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Logo of bmcgeriBioMed Centralsearchsubmit a manuscriptregisterthis articleBMC Geriatrics
 
BMC Geriatr. 2012; 12: 43.
Published online Aug 3, 2012. doi:  10.1186/1471-2318-12-43
PMCID: PMC3441322
Limited referral to nephrologists from a tertiary geriatric outpatient clinic despite a high prevalence of chronic kidney disease and anaemia
Neil Boudville,corresponding author1,2 Kalindu Muthucumarana,2 and Charles Inderjeeth1,3
1School of Medicine and Pharmacology, University of Western Australia, Verdun Street, Nedlands, WA, Australia
2Department of Renal Medicine, Sir Charles Gairdner Hospital, Verdun Street, Nedlands, WA, Australia
3Department of Aged Care and Rehabilitation, Sir Charles Gairdner Hospital, Verdun Street, Nedlands, Western Australia
corresponding authorCorresponding author.
Neil Boudville: neil.boudville/at/uwa.edu.au; Kalindu Muthucumarana: Kalindu.muthucumarana/at/health.wa.gov.au; Charles Inderjeeth: charles.inderjeeth/at/health.wa.gov.au
Received December 2, 2011; Accepted July 24, 2012.
Abstract
Background
Chronic kidney disease (CKD) is increasing in prevalence world-wide with the largest growth being in the elderly. The aim of this study was to examine the prevalence of CKD in a geriatric outpatient clinic within a tertiary hospital and its association with anaemia and mortality with a focus on the referral patterns towards nephrologists.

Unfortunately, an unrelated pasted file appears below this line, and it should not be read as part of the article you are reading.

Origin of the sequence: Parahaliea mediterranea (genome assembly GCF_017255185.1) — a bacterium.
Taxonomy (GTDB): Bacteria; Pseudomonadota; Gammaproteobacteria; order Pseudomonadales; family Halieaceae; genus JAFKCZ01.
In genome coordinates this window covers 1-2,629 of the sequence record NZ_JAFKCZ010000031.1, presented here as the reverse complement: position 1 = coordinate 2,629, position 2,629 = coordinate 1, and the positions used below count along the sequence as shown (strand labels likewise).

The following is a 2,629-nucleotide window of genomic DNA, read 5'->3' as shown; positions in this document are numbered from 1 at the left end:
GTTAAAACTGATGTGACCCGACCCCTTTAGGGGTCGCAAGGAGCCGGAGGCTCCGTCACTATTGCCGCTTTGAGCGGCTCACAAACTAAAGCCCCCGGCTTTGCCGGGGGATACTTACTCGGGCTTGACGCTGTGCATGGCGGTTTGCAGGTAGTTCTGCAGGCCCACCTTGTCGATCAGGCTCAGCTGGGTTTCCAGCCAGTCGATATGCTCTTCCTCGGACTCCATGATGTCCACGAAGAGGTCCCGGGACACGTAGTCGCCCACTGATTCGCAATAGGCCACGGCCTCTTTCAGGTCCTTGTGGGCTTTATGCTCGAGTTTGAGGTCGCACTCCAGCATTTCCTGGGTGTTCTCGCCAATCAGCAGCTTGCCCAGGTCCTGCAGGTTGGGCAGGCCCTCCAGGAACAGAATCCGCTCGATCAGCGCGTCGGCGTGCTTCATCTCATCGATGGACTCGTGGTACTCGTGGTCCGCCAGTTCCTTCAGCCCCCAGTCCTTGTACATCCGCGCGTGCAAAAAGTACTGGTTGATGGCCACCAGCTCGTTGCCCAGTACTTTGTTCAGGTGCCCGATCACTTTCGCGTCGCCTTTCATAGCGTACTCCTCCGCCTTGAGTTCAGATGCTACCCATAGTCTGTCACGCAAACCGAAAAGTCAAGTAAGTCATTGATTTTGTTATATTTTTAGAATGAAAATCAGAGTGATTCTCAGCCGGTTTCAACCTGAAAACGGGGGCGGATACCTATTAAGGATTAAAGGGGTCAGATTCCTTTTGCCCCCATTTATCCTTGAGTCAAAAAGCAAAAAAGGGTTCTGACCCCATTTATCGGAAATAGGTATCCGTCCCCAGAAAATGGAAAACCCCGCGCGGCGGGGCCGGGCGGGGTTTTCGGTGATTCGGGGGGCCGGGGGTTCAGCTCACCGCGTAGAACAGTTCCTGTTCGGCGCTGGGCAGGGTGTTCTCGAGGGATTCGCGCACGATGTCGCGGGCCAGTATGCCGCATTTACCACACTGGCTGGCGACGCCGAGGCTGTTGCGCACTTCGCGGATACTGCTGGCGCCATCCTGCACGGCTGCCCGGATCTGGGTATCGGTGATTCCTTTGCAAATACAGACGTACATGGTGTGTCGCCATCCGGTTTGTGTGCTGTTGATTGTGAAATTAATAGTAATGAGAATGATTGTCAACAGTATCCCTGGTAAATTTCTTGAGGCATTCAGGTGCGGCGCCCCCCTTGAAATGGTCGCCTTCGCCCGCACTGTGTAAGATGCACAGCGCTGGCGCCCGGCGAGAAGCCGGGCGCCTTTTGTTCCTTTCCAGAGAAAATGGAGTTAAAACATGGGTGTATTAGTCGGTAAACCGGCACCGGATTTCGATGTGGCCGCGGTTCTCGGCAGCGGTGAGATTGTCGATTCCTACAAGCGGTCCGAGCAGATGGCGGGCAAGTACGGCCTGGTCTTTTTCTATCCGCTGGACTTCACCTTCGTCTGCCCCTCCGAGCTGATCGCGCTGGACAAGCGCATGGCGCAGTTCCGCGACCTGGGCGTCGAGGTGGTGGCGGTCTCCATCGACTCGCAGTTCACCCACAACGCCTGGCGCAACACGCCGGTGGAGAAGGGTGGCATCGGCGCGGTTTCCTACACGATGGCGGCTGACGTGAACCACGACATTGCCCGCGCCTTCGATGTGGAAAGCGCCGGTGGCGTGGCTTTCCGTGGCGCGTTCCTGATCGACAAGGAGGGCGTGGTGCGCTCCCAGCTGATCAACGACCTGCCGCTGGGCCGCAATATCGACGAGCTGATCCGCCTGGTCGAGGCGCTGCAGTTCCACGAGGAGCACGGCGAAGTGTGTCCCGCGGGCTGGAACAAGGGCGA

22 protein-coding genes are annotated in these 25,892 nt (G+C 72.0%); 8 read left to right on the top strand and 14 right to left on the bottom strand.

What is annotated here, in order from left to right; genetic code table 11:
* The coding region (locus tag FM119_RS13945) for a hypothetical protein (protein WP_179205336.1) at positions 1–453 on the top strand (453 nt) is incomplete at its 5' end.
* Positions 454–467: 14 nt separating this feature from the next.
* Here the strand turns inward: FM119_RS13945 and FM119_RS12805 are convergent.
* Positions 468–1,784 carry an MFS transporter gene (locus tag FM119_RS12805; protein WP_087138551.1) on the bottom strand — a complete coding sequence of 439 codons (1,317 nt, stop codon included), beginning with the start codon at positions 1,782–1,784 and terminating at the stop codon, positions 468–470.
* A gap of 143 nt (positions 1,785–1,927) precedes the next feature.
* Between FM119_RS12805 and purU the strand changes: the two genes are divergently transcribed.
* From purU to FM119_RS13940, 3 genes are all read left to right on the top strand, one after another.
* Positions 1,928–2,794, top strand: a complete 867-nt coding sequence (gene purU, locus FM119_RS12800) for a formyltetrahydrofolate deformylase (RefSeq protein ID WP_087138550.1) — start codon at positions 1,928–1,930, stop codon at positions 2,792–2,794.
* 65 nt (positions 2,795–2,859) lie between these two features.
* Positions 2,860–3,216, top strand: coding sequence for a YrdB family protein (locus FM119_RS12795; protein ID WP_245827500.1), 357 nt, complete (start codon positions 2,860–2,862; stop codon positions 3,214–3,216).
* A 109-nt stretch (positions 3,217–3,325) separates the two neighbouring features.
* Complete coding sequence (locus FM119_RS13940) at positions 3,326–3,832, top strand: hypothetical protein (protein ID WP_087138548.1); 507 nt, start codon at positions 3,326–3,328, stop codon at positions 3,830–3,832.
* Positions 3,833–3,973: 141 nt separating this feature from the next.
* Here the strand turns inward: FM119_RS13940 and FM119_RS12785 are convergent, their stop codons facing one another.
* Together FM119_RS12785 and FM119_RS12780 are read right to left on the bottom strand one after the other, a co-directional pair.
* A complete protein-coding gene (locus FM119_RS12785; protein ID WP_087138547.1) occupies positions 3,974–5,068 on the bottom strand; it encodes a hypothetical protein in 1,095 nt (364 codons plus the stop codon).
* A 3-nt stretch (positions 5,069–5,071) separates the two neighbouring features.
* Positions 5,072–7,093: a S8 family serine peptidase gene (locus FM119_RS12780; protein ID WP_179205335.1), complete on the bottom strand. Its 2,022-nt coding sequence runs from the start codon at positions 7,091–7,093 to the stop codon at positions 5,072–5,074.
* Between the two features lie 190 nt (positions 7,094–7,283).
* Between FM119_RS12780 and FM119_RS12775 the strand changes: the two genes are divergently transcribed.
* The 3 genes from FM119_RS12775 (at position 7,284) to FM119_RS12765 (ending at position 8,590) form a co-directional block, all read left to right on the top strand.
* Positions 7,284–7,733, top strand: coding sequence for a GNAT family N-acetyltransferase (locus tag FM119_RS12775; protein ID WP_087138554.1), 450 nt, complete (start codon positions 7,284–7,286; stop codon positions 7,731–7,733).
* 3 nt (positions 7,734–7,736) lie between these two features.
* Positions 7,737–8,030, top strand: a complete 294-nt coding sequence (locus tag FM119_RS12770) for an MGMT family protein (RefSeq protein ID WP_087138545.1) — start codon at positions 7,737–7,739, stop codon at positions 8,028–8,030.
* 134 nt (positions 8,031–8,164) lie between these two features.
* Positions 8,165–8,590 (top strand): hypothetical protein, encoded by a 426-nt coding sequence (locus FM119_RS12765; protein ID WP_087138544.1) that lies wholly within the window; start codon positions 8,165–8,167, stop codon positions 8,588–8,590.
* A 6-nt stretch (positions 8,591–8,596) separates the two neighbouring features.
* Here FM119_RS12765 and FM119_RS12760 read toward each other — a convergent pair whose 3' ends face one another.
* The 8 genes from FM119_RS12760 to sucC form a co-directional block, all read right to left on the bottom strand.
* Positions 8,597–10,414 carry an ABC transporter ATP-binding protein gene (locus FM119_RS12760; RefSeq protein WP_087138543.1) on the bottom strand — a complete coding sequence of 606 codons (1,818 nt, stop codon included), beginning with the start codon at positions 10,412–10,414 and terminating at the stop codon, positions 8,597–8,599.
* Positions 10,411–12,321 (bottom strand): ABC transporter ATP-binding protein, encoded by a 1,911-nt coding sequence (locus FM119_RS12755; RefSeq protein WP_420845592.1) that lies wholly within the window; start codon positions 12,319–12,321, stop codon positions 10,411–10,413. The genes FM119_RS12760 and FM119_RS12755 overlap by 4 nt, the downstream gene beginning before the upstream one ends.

Methods
Retrospective study utilising administrative databases. The cohort was defined as all patients that attended the geriatric outpatient clinics of a single tertiary hospital within the first 3 months of 2006. Patients were followed for 18 months for mortality and referral to a nephrologist.
Results
The mean Glomerular filtration rate (eGFR) of the 439 patients was 67.4 ± 29.1 mL/min/1.73 m2 (44% <60 mL/min/1.73 m2). 11.8% had a haemoglobin < 110 g/L, with anaemia being significantly associated with kidney function in those with a eGFR < 60 mL/min/1.73 m2 (p = 0.0092). Kidney function and anaemia were significantly associated with mortality on multivariate analysis (p = 0.019 and p = 0.0074). After 18 months, 8.8% of patients with CKD were referred to a nephrologist.
Conclusion
Despite a high prevalence of CKD in patients attending a geriatric outpatient clinic and its association with anaemia and mortality, few of these patients were referred to a nephrologist. An examination of the reasons behind this bias is required.
Keywords: Anaemia, Chronic kidney failure, Geriatrics, Referral and consultation
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